Associate professor Mimi Wagner (standing left) and her landscape architecture (LA 282) students put the final touches on a "ecotechnological" service learning project Wednesday. The class partnered with facilities planning and management to reconstruct a storm drain outfall and install native plants adjacent to College Creek (near the east parking deck). The project provides erosion protection and an easier access to the creek. Photo by Bob Elbert.
Cinzia Cervato, professor of geological and atmospheric sciences, and Mack Shelley, University Professor of political science and of statistics, have been named faculty fellows in the office of the senior vice president and provost. Each will serve a two-year, part-time term, beginning in August.
Faculty fellowships are designed to provide leadership and project management experience to faculty who are interested in, or aspire to leadership positions at Iowa State. The program was announced in February as part of a broader realignment plan and to increase faculty participation in the provost's office.
"Cinzia and Mack will work with peers and institutional leaders to enhance faculty success and retention at Iowa State," said Dawn Bratsch-Prince, associate provost for faculty. "Their efforts will have a significant impact across the university."
Cervato will lead faculty 'onboarding' and development efforts. She has extensive international academic and industry experience. She served as a teaching partner for junior faculty, and chaired the Center for Excellence in Learning and Teaching (CELT) advisory board.
Shelley will lead development efforts for department chairs. He serves as president of Iowa State's American Association of University Professors chapter, and previously held an appointment in the educational leadership and policy studies department.
Those who spend much time at other universities are used to dealing with red tape to gain wireless access to their networks. Often, they must visit local IT offices to get online.
Fortunately, thousands of universities throughout the world are peeling back the red tape, allowing visiting faculty, staff and students fast, painless access to Wi-Fi. Iowa State is a partner in the Eduroam initiative, a world-wide roaming access service that started among European universities in 2003 and has since expanded to 60 countries and territories.
Iowa State's partnership allows ISU faculty, staff and students to access Wi-Fi networks at participating Eduroam campuses (there are 100 American participants and thousands internationally) simply by using their Iowa State Net-IDs and passwords.
Before you use Eduroam on another campus, you'll need to use it at least once here at Iowa State. There are detailed instructions for your device on information technology service's "Connect to Eduroam" page, but it's pretty easy. Basically, you'll view available wireless networks, select "eduroam," and, depending on your device, tweak some settings.
How it works
Once you've successfully signed on at Iowa State, you can use Eduroam anywhere it's available, said Jennifer Lohrbach, ITS senior systems analyst. It works something like this:
- You're at the University of Alaska, Fairbanks (an Eduroam participant)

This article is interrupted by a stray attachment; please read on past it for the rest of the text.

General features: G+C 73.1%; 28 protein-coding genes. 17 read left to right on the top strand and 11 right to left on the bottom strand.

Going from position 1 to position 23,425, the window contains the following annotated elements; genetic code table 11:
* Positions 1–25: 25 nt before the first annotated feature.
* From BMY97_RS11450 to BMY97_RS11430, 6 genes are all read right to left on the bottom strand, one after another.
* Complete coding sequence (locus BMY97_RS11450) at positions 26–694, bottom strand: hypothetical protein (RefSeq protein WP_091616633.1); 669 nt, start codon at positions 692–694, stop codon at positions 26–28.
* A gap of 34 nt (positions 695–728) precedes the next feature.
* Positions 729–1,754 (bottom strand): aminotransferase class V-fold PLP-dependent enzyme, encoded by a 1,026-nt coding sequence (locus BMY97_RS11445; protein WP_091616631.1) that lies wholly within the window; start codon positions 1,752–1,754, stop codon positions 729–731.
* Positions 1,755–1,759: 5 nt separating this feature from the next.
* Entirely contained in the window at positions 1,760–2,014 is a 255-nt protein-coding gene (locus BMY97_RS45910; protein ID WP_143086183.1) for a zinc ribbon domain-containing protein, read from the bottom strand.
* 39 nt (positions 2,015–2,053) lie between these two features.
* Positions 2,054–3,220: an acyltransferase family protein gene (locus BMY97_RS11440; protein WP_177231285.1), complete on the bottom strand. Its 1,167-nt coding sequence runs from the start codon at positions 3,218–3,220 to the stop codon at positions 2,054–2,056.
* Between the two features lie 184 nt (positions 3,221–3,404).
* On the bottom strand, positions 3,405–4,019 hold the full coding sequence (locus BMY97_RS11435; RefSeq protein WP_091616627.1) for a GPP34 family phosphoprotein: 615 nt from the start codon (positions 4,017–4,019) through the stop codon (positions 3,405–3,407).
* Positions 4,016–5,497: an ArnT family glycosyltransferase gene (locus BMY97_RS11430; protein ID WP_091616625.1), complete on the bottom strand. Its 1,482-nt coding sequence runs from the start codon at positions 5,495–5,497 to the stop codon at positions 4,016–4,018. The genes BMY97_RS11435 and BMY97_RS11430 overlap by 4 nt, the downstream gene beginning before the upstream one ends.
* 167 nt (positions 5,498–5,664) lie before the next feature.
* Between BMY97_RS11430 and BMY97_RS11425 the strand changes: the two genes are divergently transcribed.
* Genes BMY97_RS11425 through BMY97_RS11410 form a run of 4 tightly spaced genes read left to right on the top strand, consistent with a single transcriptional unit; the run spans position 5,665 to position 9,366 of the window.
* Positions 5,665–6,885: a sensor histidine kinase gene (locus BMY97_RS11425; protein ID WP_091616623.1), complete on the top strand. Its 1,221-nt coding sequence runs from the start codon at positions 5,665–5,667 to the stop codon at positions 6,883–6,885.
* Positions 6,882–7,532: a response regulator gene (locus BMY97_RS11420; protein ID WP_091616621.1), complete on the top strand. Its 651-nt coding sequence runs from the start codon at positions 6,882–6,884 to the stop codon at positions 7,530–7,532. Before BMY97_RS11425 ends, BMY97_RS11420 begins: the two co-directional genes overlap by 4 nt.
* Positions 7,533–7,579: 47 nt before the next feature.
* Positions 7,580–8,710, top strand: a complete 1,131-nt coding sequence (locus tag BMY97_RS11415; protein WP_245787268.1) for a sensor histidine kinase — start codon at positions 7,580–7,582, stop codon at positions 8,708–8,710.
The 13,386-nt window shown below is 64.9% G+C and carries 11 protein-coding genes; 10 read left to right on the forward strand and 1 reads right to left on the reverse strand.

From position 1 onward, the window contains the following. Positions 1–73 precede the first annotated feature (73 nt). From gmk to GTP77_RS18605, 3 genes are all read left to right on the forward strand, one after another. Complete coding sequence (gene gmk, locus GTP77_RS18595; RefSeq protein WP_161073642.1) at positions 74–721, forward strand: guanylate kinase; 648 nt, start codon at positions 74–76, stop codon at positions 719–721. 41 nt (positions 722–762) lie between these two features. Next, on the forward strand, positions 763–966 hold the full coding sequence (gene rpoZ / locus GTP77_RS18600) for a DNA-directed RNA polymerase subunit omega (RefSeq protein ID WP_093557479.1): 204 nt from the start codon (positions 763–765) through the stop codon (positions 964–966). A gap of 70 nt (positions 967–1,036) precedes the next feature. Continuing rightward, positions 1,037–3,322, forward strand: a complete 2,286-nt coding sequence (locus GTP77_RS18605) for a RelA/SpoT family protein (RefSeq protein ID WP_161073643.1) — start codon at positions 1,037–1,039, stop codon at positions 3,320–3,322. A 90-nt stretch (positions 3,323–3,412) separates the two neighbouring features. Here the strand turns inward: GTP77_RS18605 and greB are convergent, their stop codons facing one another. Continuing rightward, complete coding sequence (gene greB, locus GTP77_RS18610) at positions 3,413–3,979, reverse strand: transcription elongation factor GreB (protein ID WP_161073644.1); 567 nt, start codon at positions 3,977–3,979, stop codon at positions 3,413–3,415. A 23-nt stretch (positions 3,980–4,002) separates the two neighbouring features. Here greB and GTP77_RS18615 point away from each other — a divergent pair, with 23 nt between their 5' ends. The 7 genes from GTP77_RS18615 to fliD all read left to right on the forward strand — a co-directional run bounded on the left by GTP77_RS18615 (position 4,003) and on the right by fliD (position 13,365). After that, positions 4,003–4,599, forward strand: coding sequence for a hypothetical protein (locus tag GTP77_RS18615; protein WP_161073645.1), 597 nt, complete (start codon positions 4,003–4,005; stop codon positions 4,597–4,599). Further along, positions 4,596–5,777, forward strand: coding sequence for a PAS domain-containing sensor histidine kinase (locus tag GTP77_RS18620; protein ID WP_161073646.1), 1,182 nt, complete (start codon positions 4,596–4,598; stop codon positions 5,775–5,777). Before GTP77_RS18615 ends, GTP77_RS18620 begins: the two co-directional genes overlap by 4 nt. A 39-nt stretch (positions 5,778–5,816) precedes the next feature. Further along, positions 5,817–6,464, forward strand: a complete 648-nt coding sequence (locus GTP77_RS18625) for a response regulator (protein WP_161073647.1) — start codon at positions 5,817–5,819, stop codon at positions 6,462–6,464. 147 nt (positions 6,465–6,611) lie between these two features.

- You view available wireless networks on your device and select "eduroam."
- You log in, using your ISU Net-ID, for example, firstname.lastname@example.org. (Behind the scenes, and in a split second, your credentials whip through an Eduroam server and then on to an Iowa State server, which verifies your login and password.)
- You're online.
Lohrbach added that Eduroam will not negate the need to use Iowa State's virtual private network (VPN) to access some ISU services that require restricted access. If you currently need VPN for off-campus access to certain services, you'll still need it when connecting from an Eduroam campus.
Lohrbach said Iowa State's Eduroam service, which launched at the beginning of spring semester, uses the existing Wi-Fi network. When you connect to Wi-Fi at Iowa State, you can select either the "IASTATE" or "eduroam" network. The key difference between the two is the IASTATE connection is unsecured and thus, more susceptible to security risks than the encrypted Eduroam connection.
On another campus, you'll be selecting the Eduroam network.
The Faculty Senate closed out the 2012-13 academic year May 7 with dead week and excusable absence policy changes. Senators also got a look at this year's promotion and tenure results.
Senators approved a dead week policy for undergraduates. The previous language presented the information as a set of recommendations, rather than a formal policy. The approved dead week restrictions include:
- due dates for mandatory graded submissions must be listed on the syllabus
- final exams are not allowed, except for labs or weekly courses that do not meet during finals
- student organizations may not hold meetings, functions or sponsored events without approval by the dean of students office
Changes to the Faculty Handbook policy (section 10.4.3) that outlines excused absences for extracurricular activities also were approved. The changes help accommodate students with military service obligations and mandated court appearances.
Concerns were raised in the discussion, including a failed motion to send the document back to the academic affairs council for additional work. Concerns ranged from the broadness of the language to the policy's impact on instructors teaching large class sections, but supporters pointed to the ability of instructors to make reasonable decisions.